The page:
I don’t want to sound like a party pooper, but the way I see it, two riders should dominate all comers in the elite road races at the UCI Road World Championships.
I really can’t go past Tadej Pogacar and Annemiek van Vleuten.
Both have had incredibly successful seasons on the UCI World Tour and both arrive in Wollongong brimming with confidence.
Stan Sport’s exclusive coverage of the 2022 UCI Road World Championships begins on September 18 with every race streaming ad-free, live and on-demand
“What about the other contenders?” I hear you ask.
World cycling’s biggest names have made a beeline to the NSW south coast and there’s no doubt the pool of talent on display ensures the final weekend of competition will be one to remember.
Of course one cannot discount the likes of Wout van Aert, Julian Alaphilippe, Mathieu van der Poel or Australia’s Michael Matthews, all of whom have every right to be in contention to chase down the prestigious rainbow jersey in the elite men’s event.
Leading cycling expert Michael Tomalaris will host Stan Sport’s coverage of the 2022 UCI Road World Championships in Wollongong
As for the women, how dare I overlook the likes of Marianne Vos, Ellen van Dijk or any other member of the super strong contingent from the Netherlands?
To put it simply, both Pogacar and van Vleuten have shown they are head and shoulders above their respective competitors in 2022.
Both currently do no wrong whenever they jump on two wheels.
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Despite their variance in age (Pogacar will turn 24 on September 21 while van Vleuten is three weeks shy of her 40th birthday), I believe the pair’s winning trajectory will continue.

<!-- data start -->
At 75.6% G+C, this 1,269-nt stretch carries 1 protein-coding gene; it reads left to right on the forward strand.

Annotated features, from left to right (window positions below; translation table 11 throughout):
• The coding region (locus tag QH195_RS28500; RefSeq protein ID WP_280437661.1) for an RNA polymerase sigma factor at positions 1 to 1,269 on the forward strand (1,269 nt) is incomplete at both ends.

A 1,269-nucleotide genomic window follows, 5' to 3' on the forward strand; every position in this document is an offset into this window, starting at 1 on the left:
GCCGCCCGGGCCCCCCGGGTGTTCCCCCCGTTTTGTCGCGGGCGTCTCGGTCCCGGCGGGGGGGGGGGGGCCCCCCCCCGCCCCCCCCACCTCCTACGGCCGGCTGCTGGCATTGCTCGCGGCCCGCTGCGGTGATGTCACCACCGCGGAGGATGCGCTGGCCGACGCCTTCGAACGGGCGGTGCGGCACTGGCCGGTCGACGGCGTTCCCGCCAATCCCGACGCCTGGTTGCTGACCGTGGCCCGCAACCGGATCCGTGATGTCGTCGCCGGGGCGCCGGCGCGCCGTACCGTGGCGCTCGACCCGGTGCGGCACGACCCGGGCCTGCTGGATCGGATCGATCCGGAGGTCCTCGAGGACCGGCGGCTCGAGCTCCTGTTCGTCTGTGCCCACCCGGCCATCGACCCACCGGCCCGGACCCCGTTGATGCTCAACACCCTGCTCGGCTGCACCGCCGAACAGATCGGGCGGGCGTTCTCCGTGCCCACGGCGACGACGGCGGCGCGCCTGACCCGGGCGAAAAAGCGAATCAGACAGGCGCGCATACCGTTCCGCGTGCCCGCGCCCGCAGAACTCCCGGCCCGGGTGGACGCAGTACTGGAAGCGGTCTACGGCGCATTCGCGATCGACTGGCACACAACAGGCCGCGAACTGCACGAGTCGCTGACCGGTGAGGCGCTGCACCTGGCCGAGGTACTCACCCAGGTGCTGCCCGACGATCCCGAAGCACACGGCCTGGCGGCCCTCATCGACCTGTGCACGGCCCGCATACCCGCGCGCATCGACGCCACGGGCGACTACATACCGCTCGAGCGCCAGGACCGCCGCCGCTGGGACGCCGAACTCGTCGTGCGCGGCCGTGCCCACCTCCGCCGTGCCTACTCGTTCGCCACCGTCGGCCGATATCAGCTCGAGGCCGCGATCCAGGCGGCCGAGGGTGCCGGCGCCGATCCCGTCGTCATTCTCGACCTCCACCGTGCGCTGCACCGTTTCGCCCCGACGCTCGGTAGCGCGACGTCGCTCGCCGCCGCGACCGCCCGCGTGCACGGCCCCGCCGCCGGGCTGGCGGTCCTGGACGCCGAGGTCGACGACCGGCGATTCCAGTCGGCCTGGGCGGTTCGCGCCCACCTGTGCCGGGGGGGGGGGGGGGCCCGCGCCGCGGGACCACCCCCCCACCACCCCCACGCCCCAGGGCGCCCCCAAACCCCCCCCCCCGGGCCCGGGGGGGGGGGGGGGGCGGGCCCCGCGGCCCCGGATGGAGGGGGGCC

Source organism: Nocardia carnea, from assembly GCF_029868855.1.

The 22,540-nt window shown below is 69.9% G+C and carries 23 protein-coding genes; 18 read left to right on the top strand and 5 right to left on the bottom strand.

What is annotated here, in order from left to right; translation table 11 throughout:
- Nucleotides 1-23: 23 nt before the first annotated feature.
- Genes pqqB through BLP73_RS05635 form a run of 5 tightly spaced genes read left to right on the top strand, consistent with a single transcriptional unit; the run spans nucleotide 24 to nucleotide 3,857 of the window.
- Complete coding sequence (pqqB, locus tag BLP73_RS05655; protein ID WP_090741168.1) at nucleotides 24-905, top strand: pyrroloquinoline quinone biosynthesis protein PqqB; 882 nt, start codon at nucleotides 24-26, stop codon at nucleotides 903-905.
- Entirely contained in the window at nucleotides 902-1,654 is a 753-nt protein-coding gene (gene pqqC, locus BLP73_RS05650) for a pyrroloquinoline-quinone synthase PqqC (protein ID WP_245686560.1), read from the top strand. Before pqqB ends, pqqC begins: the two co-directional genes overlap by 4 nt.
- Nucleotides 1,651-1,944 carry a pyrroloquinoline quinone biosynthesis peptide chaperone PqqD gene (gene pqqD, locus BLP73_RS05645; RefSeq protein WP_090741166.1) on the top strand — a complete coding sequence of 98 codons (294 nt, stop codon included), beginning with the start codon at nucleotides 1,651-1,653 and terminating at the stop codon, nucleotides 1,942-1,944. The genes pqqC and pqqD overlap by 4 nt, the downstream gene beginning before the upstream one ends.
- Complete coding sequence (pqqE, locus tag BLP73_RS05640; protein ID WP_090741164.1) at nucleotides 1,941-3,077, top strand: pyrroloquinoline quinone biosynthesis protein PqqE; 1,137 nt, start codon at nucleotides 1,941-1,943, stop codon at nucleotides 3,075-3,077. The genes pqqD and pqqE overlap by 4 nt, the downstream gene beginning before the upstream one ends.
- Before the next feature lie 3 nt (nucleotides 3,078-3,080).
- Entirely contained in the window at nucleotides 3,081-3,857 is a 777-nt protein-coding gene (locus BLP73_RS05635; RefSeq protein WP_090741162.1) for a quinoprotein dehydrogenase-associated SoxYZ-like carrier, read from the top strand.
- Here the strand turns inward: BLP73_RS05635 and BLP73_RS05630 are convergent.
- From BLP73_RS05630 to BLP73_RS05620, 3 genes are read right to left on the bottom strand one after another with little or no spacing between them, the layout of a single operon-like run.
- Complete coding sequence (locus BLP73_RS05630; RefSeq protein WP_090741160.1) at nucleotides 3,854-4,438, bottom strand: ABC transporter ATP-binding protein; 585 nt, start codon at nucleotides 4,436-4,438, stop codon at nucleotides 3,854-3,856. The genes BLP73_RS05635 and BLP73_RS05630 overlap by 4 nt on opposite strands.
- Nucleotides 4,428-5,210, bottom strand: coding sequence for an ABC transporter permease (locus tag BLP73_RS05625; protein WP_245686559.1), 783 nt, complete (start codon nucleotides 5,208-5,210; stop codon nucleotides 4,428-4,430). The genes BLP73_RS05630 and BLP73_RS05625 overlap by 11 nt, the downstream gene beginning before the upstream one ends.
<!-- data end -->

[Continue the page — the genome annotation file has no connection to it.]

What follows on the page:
Did you see the way ‘The Pog’ triumphed at the Grand Prix de Montreal last Sunday?
The way he started his finishing sprint from a long way out to leave van Aert in the Slovenian’s wake?
It was sheer power and determination. over a Belgian rival who impressed by winning the green jersey competition at the Tour de France.
I’m starting to wonder whether a heavy recent program will catch up with van Aert.
Pogacar is on a different level, and despite finishing runner-up to Jonas Vingegaar at this year’s Tour de France, the course for the tough one-day event in Canada was not unlike what riders can expect when tackling the punchy terrain around Wollongong on September 25.
For van Vleuten, the way the ‘Queen of Dutch cycling’ tore apart all comers at the inaugural Tour de Femmes, the women’s Tour de France, in July will live with me for quite a while.
Nobody could match the climbing strength of AvV on the penultimate stage on the Ballon d’Or in the Vosges Mountains.
It was a jaw-dropping performance.
Either way, I still have to pinch myself in realizing cycling’s biggest annual carnival is being held in our own backyard.
When Geelong hosted the 2010 edition it left an indelible memory for those of us fortunate to be in attendance during that fabulous week.
Wollongong will supersede the afterglow of 12 years ago.
It’s a glorious city, brimming with natural beauty and a driving cosmopolitan vibe.
And while many of the global television audience, estimated at 300 million, may have difficulty pronouncing the host city’s name, I’m sure “Wollongong” will roll off the tongue when the dust settles after what promises to be eight fabulous days of international cycling .
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